Seat integrated safety belts :a parametric study using finite element simulations

by Gavelin, Anders

Abstract (Summary)
In recent years an increasing interest has evolved concerning seat integrated safety belts in cars, regarding both 3- and 4-point belts in various configurations. One safety advantage of seat integrated safety belts appears in the case of so-called small overlap crashes. One consequence of a small overlap crash can be that the colliding cars strike each other's sides hitting both the A- and B-pillar. Hence, the A- as well as the B-pillar are pushed inwards and backwards. In this case, belt anchor points on the B-pillar may also be pushed backwards and the belt will be stretched over the occupant. The purpose of the present study was to investigate seat integrated safety belt configurations that may involve a seat structure design that intentionally deforms and absorbs energy during a crash. Common 3-point configurations were used as references. The aim was to investigate how the physical properties influence the interaction of the seat back frame and the safety belt. Numerical simulations were carried out using the explicit LS-DYNA FE-analysis software. A FE-model of a seat structure, floor pan and B-pillar was established. A 50th percentile Hybrid III FE-dummy model was used as occupant and for studying the biomechanical responses. Different physical properties of the seat structure and different belt load limit forces were used as parametric variables. Only frontal crashes were considered. Responses concerning chest deflection, head- and chest displacement, change of pelvis angle, pelvis submarining tendency, lap- and torso belt forces, seat back frame deflection, ride-down efficiency, seat structure natural frequency, upper neck loads and neck injury criteria were studied. The results indicate that the belt-webbing distribution between the lap and the torso belts via a slip-ring and in combination with a non-rigid seat back frame increases the ride-down efficiency compared to a system with no belt-webbing distribution. Further, the combined use of different energy absorption mechanisms influences the biomechanical response as well as the structural response of an integrated safety belt configuration. An optimal solution with respect to multiple objectives requires a proper combination of parameters. Beside the optimisation of traditional biomechanical responses, the multiple objectives can be the minimisation of weight and cost as well as optimal control of passenger kinematics. The present study will hopefully create a basis for future research and possibly for the design of seat integrated safety belts.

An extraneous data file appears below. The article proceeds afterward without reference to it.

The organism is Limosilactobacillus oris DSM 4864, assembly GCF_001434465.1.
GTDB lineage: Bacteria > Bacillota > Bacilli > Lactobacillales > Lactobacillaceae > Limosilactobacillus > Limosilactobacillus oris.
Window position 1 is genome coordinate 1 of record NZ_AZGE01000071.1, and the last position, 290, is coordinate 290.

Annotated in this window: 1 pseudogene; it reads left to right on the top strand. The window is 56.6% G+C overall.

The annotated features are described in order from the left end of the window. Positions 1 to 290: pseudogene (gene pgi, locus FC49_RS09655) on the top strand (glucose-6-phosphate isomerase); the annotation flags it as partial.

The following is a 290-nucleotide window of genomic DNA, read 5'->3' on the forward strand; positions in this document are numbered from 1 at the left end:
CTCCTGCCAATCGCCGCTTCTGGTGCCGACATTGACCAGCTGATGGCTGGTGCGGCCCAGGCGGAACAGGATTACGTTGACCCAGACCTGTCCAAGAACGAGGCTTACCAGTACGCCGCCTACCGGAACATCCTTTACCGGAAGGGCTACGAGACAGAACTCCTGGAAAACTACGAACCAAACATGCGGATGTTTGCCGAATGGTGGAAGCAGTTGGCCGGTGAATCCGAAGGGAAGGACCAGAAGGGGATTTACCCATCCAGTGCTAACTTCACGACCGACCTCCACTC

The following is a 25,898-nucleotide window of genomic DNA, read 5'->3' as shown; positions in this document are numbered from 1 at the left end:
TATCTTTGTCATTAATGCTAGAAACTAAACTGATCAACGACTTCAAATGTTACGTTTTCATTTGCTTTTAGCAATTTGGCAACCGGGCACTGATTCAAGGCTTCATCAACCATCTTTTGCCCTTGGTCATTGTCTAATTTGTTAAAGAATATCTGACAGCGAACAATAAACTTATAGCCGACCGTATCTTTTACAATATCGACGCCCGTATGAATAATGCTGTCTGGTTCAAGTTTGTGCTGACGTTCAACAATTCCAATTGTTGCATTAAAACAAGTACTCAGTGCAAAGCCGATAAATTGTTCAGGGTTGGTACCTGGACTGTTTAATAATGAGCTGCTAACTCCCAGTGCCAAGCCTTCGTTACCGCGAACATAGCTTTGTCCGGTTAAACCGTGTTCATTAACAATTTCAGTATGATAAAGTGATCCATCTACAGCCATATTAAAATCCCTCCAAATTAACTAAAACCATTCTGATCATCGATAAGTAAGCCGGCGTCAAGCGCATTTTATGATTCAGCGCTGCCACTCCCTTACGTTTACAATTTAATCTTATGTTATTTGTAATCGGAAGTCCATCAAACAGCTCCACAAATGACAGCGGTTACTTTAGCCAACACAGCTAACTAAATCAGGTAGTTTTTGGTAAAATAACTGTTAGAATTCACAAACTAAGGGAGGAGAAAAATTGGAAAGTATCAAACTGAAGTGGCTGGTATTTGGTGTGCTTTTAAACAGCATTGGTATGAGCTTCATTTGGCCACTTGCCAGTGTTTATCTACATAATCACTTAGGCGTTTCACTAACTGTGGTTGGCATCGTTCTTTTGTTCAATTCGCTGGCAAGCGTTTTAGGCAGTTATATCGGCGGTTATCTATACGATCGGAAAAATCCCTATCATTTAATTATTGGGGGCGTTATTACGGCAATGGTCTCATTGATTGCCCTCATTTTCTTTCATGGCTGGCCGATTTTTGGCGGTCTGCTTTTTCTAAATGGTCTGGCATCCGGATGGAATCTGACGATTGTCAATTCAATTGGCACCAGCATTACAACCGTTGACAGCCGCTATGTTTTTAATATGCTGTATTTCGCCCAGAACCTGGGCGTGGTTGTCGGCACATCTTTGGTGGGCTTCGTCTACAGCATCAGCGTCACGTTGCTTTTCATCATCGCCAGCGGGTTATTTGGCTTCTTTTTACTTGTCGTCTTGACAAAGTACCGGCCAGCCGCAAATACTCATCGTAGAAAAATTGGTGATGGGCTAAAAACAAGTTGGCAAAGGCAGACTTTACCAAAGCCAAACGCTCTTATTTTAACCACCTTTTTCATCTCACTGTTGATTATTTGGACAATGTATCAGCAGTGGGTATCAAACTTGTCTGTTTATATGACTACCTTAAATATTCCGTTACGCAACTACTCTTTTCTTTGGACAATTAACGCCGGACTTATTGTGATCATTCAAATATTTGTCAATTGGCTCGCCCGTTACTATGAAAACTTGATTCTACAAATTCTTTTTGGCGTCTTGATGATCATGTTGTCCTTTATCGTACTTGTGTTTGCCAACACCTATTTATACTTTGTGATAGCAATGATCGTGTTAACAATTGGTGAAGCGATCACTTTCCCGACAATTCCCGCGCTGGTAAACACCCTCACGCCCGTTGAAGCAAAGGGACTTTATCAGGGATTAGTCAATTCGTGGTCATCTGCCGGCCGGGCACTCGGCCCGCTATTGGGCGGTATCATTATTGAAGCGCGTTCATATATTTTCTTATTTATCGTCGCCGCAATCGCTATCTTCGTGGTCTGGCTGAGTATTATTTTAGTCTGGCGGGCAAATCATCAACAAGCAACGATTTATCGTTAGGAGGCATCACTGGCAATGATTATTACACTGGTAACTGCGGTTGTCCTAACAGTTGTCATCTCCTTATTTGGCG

Bibliographical Information:


School:Luleå tekniska universitet

School Location:Sweden

Source Type:Master's Thesis



Date of Publication:01/01/2006

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